Americans don't think the platforms are doing enough to fight fake news
Nothing good, according to a new survey published by Gallup and the Knight Foundation on Wednesday.
The report, based on web surveys from a random sample of 1,203 U.S. adults, found that 85 percent of Americans don’t think the platforms are doing enough to stop the spread of fake news. Additionally, 88 percent want tech companies to be transparent about how they surface content, while 79 percent think those companies should be regulated like other media organizations — a common trope among journalists.
That’s despite the fact that the majority of people surveyed (54 percent) said social media platforms help keep them informed and that they’re concerned about those companies making editorial judgments.
“Americans give credit to major internet companies like Google and Facebook for bringing people together and helping them become better-informed,” the report reads, “... but Americans are not entirely comfortable with the companies providing curated content in general, and they appear even less comfortable with the companies taking on a news editorial role.”
According to the survey, which was funded by the Bill and Melinda Gates, Ford and Open Society foundations in addition to Knight, the majority of Americans are opposed to social platforms excluding content that’s offensive or biased toward one group. But when it comes to limiting the spread of misinformation, respondents seemed less concerned about the ability of tech platforms to limit what people see in their timelines.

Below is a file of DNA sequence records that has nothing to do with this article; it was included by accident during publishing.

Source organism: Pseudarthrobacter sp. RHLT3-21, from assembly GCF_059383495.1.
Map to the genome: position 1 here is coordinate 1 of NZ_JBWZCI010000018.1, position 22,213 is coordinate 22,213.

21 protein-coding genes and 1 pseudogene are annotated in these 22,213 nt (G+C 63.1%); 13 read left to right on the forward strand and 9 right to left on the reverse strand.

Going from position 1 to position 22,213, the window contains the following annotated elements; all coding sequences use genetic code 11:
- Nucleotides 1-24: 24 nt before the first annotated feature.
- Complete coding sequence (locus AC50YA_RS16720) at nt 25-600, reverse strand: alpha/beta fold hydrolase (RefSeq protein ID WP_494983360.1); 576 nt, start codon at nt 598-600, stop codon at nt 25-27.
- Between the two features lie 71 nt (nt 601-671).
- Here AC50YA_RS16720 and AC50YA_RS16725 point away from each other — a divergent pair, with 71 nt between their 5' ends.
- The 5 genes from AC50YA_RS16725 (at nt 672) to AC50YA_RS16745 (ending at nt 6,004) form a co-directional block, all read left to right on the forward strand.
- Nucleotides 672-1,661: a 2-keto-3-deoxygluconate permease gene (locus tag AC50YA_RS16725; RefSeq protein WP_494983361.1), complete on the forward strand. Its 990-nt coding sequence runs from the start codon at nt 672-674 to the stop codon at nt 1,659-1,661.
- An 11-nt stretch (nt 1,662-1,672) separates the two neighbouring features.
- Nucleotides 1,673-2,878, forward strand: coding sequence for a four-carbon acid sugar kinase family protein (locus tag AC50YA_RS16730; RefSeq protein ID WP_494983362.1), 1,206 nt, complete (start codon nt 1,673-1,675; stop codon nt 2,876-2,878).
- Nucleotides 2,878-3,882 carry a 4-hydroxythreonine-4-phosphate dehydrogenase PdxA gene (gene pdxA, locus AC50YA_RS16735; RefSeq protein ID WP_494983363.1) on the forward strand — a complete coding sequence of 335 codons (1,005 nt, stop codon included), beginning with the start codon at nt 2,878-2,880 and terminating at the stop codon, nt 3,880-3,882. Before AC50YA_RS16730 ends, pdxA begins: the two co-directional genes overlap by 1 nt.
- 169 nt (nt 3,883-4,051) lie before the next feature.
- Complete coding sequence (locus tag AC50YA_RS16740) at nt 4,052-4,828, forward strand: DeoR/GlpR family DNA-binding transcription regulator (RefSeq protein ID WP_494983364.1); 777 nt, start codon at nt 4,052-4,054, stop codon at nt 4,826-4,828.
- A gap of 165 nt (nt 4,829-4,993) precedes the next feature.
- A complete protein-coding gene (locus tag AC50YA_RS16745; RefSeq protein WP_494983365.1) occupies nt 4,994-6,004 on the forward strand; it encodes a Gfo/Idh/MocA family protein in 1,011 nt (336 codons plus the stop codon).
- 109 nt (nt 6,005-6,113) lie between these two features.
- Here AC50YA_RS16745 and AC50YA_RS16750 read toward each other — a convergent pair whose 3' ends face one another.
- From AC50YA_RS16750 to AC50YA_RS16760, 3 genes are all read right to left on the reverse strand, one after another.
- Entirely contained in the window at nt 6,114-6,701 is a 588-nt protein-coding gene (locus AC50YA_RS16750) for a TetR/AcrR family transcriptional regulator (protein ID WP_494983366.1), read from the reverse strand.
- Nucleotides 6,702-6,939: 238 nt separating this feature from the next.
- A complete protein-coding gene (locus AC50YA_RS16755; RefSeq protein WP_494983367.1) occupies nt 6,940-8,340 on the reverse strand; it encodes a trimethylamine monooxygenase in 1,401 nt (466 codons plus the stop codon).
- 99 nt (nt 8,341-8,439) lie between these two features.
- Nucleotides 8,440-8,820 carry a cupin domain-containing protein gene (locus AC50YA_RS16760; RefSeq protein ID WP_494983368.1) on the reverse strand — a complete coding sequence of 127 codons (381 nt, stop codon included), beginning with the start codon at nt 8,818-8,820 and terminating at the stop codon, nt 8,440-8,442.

The report found that 92 percent of Democrats, 82 percent of Independents and 73 percent of Republicans said misinformation should be removed from internet platforms. None of the major tech companies — including Facebook and Google — have a policy that allows for the removal of information simply because it’s false.
“Majorities say they oppose internet companies excluding content from their sites and apps that they think contains offensive content, that they believe is biased toward one group or another or that its users have raised concerns about or complained about,” the report reads. “U.S. adults do, however, widely favor companies excluding suspected misinformation from their web platforms, with 80 percent holding this view.”
And most respondents said that internet companies themselves have an obligation to show people accurate content — not the government or users.
Those findings come after weeks of hand-wringing among media and tech journalists over the steps that tech platforms do or don’t take to remove accounts that repeatedly spread misinformation, particularly regarding conspiracy theorist Alex Jones. And the report follows several other surveys that measure what Americans think about fake news.
Two June reports from Knight and Gallup found that Americans believe two-thirds of the news they see on social media is misinformation. The Pew Research Center found that a majority of Americans have a hard time distinguishing factual news from opinions — and another from Knight and Gallup concluded that adding reliability ratings from journalists to news stories could improve that.
Interested in more research on misinformation and fact-checking? Check out Poynter’s ongoing database of the latest work.